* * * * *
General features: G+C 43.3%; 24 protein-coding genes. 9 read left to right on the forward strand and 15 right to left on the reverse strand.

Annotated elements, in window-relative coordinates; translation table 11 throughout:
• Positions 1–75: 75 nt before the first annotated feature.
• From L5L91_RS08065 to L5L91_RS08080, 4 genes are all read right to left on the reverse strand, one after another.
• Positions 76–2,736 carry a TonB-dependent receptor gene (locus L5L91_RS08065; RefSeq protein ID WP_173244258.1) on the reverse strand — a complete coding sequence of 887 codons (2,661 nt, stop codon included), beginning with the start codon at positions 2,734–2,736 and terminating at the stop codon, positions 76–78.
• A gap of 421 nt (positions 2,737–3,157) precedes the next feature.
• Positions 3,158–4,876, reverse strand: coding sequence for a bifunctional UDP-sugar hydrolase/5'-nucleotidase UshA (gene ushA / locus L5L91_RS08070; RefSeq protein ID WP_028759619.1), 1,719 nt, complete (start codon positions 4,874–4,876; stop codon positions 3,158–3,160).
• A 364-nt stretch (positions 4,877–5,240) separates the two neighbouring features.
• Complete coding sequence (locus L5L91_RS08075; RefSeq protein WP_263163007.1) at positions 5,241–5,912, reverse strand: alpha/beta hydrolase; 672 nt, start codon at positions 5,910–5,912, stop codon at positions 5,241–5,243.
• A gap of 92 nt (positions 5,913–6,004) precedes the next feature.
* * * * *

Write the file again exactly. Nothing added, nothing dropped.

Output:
General features: G+C 43.3%; 24 protein-coding genes. 9 read left to right on the forward strand and 15 right to left on the reverse strand.

Annotated elements, in window-relative coordinates; translation table 11 throughout:
• Positions 1–75: 75 nt before the first annotated feature.
• From L5L91_RS08065 to L5L91_RS08080, 4 genes are all read right to left on the reverse strand, one after another.
• Positions 76–2,736 carry a TonB-dependent receptor gene (locus L5L91_RS08065; RefSeq protein ID WP_173244258.1) on the reverse strand — a complete coding sequence of 887 codons (2,661 nt, stop codon included), beginning with the start codon at positions 2,734–2,736 and terminating at the stop codon, positions 76–78.
• A gap of 421 nt (positions 2,737–3,157) precedes the next feature.
• Positions 3,158–4,876, reverse strand: coding sequence for a bifunctional UDP-sugar hydrolase/5'-nucleotidase UshA (gene ushA / locus L5L91_RS08070; RefSeq protein ID WP_028759619.1), 1,719 nt, complete (start codon positions 4,874–4,876; stop codon positions 3,158–3,160).
• A 364-nt stretch (positions 4,877–5,240) separates the two neighbouring features.
• Complete coding sequence (locus L5L91_RS08075; RefSeq protein WP_263163007.1) at positions 5,241–5,912, reverse strand: alpha/beta hydrolase; 672 nt, start codon at positions 5,910–5,912, stop codon at positions 5,241–5,243.
• A gap of 92 nt (positions 5,913–6,004) precedes the next feature.